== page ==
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Top Biden official suggests there are too many jobs while defending climate agenda in tense exchange

Interior Secretary Deb Haaland defended her decision to shut down a Minnesota critical mineral mine, saying that there were already a lot of jobs available for Americans.

Haaland's remarks came in response to a question about her decision this year to ban mining across 225,504 acres near Duluth, Minnesota, from Sen. Josh Hawley, R-Mo., during a Senate Energy and Natural Resources Committee hearing Tuesday afternoon. Hawley criticized the decision, highlighting the expected positive economic impacts of the project, which its developer said would create more than 1,000 jobs.

"Your decision to trade off our energy security in favor of a radical climate change agenda is making us more and more dependent on China. And, at the same time, you are blocking permits for mines in this country," Hawley said.

"The jobs for blue-collar workers in this nation are valuable resources. The livelihood and well-being of American families are valuable resources," the senator continued. "The ability of America to have our own industry and not be dependent on China is a valuable resource. Why should those things for millions of Americans be sacrificed in favor of your agenda for radical climate change?"

Interior Secretary Deb Haaland

Interior Secretary Deb Haaland said there are currently "a lot of jobs" for Americans. (AP Photo / David Zalubowski / File)

Haaland then responded, noting the high number of job openings nationwide.

"Senator, I know that there's like 1.9 jobs for every American in the country right now. So, I know there's a lot of jobs," Haaland told Hawley.

"Wait a minute. … You're telling me we've got too many jobs in the country?" Hawley asked.

"Well, I'm saying that we don't have enough people," the interior secretary responded. "That's why we are having a hard time finding folks to work at our department."

According to the latest data released Tuesday by the Department of Labor, the U.S. has roughly 9.6 million job openings. The figure translates to about 0.6 unemployed persons per job opening, the data showed. 

Hawley heavily criticized Haaland's comments, saying entire Midwestern communities like those he represents in Missouri have been decimated as a result of decisions that exported jobs overseas. He said more than 3 million such jobs have been exported to China over the years.

Sen. Josh Hawley speaks from the podium in a Senate hearing.

Sen. Josh Hawley, R-Mo., said Haaland's jobs argument might be "the most unbelievable statement I have heard from a member of this administration." (Bill Clark / CQ-Roll Call Inc. via Getty Images)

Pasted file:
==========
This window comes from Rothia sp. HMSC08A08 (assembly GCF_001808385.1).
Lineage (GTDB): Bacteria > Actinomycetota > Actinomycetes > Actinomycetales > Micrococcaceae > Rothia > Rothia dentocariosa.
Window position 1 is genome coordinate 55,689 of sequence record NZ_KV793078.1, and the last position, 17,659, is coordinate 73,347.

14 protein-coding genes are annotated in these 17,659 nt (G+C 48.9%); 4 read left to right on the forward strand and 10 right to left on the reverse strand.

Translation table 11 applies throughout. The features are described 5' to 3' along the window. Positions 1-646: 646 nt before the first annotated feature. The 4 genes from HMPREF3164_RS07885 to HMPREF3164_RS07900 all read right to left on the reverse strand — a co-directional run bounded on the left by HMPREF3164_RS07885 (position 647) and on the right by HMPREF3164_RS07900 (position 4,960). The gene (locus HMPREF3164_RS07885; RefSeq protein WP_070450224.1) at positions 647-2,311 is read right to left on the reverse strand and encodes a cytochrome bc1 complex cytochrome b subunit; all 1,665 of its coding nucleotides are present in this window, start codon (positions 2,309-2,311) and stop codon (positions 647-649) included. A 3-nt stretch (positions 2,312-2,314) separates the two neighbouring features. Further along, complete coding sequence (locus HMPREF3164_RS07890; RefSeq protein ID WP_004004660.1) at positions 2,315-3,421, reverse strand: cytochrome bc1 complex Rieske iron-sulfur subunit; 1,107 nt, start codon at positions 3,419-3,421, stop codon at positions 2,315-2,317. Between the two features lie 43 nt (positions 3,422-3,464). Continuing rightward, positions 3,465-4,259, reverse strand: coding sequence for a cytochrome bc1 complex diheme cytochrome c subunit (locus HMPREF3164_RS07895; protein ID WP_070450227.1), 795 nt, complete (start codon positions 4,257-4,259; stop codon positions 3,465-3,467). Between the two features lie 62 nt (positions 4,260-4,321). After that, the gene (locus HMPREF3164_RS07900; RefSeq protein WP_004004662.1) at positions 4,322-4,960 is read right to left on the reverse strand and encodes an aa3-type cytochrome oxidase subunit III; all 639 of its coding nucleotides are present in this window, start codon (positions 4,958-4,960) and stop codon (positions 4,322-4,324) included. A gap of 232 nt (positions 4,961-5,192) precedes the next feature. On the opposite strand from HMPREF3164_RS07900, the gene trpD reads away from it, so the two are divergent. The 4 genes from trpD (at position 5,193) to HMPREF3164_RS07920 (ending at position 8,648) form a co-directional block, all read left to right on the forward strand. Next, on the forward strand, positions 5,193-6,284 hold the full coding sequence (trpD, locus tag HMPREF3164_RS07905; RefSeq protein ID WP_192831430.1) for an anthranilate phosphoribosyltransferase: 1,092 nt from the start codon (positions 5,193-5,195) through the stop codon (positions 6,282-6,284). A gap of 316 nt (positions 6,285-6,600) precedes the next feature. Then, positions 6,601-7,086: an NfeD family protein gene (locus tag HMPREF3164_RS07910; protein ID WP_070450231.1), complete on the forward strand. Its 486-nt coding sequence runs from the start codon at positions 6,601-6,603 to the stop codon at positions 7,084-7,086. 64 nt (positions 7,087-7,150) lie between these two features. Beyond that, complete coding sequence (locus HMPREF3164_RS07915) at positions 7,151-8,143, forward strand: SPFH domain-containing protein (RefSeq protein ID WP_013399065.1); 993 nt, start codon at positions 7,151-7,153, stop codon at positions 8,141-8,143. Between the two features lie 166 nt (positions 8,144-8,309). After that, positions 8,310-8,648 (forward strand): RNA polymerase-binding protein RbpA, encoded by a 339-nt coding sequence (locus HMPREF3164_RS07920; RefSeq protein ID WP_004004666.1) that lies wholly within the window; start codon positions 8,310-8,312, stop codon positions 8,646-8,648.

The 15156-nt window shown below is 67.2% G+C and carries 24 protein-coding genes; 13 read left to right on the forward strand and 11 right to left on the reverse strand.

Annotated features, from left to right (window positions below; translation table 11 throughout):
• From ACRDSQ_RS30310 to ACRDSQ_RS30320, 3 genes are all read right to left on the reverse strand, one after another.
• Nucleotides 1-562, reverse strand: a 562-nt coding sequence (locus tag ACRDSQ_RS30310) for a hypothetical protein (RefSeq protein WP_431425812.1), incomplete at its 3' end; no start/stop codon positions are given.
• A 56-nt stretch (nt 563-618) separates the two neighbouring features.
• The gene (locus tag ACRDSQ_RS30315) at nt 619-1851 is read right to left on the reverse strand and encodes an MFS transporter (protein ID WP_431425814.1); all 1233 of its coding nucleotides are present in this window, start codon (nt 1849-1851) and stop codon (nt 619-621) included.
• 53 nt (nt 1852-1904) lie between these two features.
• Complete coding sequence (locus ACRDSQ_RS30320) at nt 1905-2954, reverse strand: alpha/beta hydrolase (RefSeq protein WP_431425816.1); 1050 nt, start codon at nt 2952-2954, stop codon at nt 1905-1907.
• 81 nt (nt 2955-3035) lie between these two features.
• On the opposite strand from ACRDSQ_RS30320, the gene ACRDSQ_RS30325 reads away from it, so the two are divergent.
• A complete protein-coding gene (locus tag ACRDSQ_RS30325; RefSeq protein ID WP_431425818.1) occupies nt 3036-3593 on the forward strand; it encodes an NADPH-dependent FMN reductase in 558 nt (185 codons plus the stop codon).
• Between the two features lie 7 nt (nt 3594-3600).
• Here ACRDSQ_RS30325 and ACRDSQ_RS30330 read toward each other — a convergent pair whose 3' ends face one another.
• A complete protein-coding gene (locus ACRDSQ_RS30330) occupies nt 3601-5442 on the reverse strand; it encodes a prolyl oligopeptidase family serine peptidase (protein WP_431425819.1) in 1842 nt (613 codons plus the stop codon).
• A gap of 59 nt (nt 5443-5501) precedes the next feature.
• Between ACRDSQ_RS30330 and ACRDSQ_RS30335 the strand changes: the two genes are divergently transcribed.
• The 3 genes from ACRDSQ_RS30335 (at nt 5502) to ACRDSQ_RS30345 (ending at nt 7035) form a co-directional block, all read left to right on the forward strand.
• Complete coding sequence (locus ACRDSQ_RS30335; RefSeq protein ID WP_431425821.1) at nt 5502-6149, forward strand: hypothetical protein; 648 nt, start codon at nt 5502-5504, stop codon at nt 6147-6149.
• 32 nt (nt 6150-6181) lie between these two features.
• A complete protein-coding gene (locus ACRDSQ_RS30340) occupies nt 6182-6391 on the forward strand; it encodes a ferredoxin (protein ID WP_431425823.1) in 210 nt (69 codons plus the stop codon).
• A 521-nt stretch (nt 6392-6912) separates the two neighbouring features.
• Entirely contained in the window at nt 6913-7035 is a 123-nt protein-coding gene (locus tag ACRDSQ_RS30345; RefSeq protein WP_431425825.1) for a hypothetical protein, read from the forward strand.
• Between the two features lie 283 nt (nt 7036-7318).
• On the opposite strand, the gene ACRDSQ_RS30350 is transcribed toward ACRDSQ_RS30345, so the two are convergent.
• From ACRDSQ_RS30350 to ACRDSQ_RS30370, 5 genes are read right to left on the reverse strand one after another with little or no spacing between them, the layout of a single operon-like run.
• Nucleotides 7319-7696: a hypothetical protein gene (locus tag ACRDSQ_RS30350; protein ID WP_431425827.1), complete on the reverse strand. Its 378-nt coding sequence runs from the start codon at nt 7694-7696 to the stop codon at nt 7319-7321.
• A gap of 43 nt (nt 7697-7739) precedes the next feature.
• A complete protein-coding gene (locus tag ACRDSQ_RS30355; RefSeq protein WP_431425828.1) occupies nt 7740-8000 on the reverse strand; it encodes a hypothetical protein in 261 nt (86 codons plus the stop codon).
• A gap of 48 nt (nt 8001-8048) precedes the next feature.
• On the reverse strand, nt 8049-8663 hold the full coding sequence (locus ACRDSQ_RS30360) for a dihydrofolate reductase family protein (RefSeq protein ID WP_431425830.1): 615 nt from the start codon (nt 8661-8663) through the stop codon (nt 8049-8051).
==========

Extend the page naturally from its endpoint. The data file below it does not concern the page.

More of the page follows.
"They are blue-collar workers. And you're sitting here and telling me that we have too many jobs in this country. Are you serious?" he continued.

"I want to take the strongest possible exception to that comment and that entire mentality which I think is very honest. I think it reflects the mentality of your administration, which is, when it comes to blue-collar workers in this country, 'You're on your own. Good luck.'"

Hawley added that Haaland's remark might be "the most unbelievable statement I have heard from a member of this administration."

Haaland, though, later said that the Interior Department under her leadership has created jobs through a program to cap abandoned oil and gas wells.

"These are communities that rely on this government to find a way forward for them," she said. "There is, unfortunately, a dearth of legacy pollution in this country. Those are jobs, good-paying, well-paying jobs with benefits that Americans are having because of President Biden and his policies."

"We're proud to move those issues and those programs forward for the American people."

A lake within the Boundary Waters Canoe Area Wilderness is seen on Sept. 4, 2019, in Ely, Minnesota.

A lake within the Boundary Waters Canoe Area Wilderness is seen on Sept. 4, 2019, in Ely, Minnesota. (Salwan Georges / Washington Post via Getty Images)

In January, Haaland announced the 20-year withdrawal of lands in the Boundary Waters Canoe Area Wilderness and surrounding area in Minnesota for mineral leasing, citing environmental concerns. The decision came about a year after she canceled two leases held by the firm Twin Metals Minnesota, which had both been located in the Superior National Forest outside the wilderness area.

The Twin Metals mining project contained about 88% of the nation's cobalt reserves in addition to vast copper, nickel and platinum-group elements. Such critical minerals are vital for various green energy technologies like electric vehicle batteries, battery storage facilities, solar panels and wind turbines, which the Biden administration has aggressively pushed.

And a project labor agreement Twin Metals signed with the Iron Range Building and Construction Trades Council for the mine promised 750 direct full-time jobs and 1,500 spinoff jobs.

Fox News Digital Production Assistant Emily Robertson contributed to this report.


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